To reverse this situation, both the government and indigenous communities in Chile organized a national meeting in order to discuss education issues within indigenous communities, and to look for procedures to make known the indigenous world to the rest of the citizens of the country.


There were three conventions: one in the North with Aymaras and Atacameños; another in Santiago with Indians living there, and a third one in the South (Regions VIII, IX and X).


Two documents were elaborated in these conventions: 1. “Social Bases and Policies for Intercultural Bilingual Education,” and 2. “Foundations and Curriculum Bases of Intercultural Bilingual Education.”


These documents were sent later to the Ministry of Education, and were used to elaborate a program, which started in 1966 under the following principles:


Intercultural Bilingual Education “must promote in students their consciousness about political and social rights which are essential to each indigenous people within the framework of a national society which may recognize itself as multicultural and multiethnic, where relationships among the peoples which constitute it be established within a framework of interculturality.”


Following the above principle, the aim of intercultural bilingual education is to promote and develop indigenous languages, because they are a means of communication, and therefore, they allow us to approach identity components of speakers in their own worldview. Under this perspective the Ministry of Education establishes as a general purpose that intercultural bilingual education must be a methodological alternative to improve education, and that it must be oriented towards the generation of a balanced interethnic relationship, capable of giving the nation a pluralist and multiracial character, where each ethnic group should operate within its own cultural logic, so that each individual may be conscious of his/her own identity.


Indigenous Movements in Chile in Search of a Reparation Process


Natives of our country have been by many years sunk in silence without being able to express their restlessness. This situation is explained among other things by the irruption of a de facto government which lasted 17 years; during this time all social movements were forbidden, nevertheless, between 1984 and 1986 mobilizations of workers in our country in search of better wages burst in with force, and this continued until the end of 1990. However, with the arrival of democracy we witnessed a new opening for the mobilizations of masses, and the incipient indigenous movements, which became visible through mass media making their claims, shared this popular feeling.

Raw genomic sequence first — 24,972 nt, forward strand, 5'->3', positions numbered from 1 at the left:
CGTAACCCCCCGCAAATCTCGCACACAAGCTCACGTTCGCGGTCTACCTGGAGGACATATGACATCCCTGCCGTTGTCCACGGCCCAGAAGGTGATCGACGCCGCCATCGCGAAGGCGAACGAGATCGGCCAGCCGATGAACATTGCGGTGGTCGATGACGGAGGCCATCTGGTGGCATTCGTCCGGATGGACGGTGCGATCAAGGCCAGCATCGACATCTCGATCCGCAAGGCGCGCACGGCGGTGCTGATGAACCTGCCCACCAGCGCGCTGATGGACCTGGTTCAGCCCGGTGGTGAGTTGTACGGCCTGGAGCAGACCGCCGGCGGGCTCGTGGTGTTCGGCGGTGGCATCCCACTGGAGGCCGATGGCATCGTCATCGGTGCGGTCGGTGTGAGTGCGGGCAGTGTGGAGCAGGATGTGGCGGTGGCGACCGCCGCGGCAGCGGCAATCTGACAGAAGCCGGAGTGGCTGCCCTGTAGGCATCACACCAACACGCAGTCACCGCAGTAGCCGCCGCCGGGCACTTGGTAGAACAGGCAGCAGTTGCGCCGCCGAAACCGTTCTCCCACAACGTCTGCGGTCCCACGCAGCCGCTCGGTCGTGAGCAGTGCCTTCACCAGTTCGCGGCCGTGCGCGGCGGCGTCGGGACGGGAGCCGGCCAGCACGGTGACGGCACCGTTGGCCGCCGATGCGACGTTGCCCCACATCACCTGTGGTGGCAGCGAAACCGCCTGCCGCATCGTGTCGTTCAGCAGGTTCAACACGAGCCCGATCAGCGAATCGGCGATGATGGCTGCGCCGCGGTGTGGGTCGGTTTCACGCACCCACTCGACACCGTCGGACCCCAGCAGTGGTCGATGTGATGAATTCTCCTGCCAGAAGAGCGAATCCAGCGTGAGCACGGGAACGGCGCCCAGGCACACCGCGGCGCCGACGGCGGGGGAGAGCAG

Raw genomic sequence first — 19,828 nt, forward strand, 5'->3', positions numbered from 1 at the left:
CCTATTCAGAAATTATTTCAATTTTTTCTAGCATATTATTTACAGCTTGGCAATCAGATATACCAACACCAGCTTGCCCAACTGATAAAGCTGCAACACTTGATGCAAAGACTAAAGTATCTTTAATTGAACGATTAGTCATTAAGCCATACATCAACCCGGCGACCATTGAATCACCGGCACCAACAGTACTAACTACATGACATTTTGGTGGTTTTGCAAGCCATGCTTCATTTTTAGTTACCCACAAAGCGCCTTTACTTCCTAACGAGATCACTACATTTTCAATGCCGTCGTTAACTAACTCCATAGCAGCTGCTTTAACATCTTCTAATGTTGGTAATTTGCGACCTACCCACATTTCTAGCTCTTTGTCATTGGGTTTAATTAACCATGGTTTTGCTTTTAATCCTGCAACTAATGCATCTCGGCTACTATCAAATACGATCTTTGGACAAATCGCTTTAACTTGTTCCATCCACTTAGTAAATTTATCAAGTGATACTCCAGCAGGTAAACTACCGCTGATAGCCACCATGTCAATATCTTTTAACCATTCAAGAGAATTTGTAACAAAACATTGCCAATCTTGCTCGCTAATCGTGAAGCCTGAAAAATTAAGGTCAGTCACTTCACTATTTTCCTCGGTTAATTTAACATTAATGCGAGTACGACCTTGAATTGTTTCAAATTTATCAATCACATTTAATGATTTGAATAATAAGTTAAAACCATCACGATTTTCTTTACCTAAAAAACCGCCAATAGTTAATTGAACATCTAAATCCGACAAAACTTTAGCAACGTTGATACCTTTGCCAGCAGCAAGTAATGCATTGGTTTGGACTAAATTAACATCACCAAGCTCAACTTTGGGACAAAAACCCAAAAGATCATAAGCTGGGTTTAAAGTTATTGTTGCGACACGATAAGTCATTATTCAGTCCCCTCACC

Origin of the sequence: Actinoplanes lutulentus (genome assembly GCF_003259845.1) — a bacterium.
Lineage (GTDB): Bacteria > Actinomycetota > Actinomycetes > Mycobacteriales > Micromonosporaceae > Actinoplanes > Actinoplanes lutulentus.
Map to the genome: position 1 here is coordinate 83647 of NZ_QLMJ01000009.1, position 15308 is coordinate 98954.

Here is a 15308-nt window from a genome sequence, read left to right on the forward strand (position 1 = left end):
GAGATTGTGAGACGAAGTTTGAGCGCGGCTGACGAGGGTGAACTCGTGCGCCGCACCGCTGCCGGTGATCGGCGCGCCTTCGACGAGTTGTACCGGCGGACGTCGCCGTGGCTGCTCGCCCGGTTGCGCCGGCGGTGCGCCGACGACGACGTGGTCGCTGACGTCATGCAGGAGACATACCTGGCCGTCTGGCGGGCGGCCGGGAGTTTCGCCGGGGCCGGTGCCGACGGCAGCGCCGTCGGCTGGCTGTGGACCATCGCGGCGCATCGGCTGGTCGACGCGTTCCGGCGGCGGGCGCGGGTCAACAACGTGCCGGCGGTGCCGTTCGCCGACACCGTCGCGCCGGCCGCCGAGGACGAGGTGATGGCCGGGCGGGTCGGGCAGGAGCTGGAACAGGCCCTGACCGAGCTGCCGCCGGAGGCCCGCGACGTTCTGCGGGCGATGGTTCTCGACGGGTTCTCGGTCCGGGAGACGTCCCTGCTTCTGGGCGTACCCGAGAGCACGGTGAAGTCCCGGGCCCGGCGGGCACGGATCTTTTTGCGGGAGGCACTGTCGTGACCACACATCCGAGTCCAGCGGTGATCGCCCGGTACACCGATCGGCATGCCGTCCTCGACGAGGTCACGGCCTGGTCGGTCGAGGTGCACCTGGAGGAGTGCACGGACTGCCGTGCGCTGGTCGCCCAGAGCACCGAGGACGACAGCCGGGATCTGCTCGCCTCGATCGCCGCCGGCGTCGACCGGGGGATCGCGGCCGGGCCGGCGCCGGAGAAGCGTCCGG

With the creation of the Indigenous Law No.19,253 and with the restoration of a public organism as it is the Bureau of Indigenous Affairs (CONADI), indigenous social movements increased and are perceived with greater force in the national society.


The demands of the indigenous communities in democracy are the following ones:


a)      Recovery of their territory

b)  Water Resources Recovery as far as concerns the ethnic group Aymara.

c)      Major social and cultural development, etc.


Within cultural development we can find one of the most yearned topics of the indigenous society: the rescue, revitalization, promotion and diffusion of the cultural expressions of the different indigenous peoples.


It is in this scope, which crosses as a transverse axis a whole range of indigenous cultures, that we find the so-called revitalization of indigenous languages, since according to the data obtained in the VIII, IX, X and XII regions, indigenous languages are in an accelerated and constant diminution, close to extinction as it is the case of the Yaghan and Kawesqar in the southernmost zone of Chile.


Concerning the Yaghan community they are only two speakers at the moment and in the Kawésqar community there are around 15 people. However, within the national society we have a larger number of native speakers represented by the Mapuche community with more or less three thousand individuals. Due to the alarming diminution of the ancestral languages, the public indigenous institutions together with the communities, the State proposed to promote a program of national character, which tends to revitalize and to foster indigenous languages.



Intercultural Bilingual Education as a Proposal of an Endoculturation Process


To foster and revitalize indigenous languages the government must promote intercultural bilingual education in communities with a large amount of indigenous children. With this aim the Constitutional Law of Education was modified. This law establishes a norm in Chilean education, providing a common ground to 40% of objectives and curriculum content, while the rest (60%) corresponds to a curriculum based on local reality. This means that curriculum must contain local knowledge: the cultural patterns of a certain region or an ethnic group. This open view of education allows to validate and use in curricula the idiosyncrasy and worldview of indigenous peoples.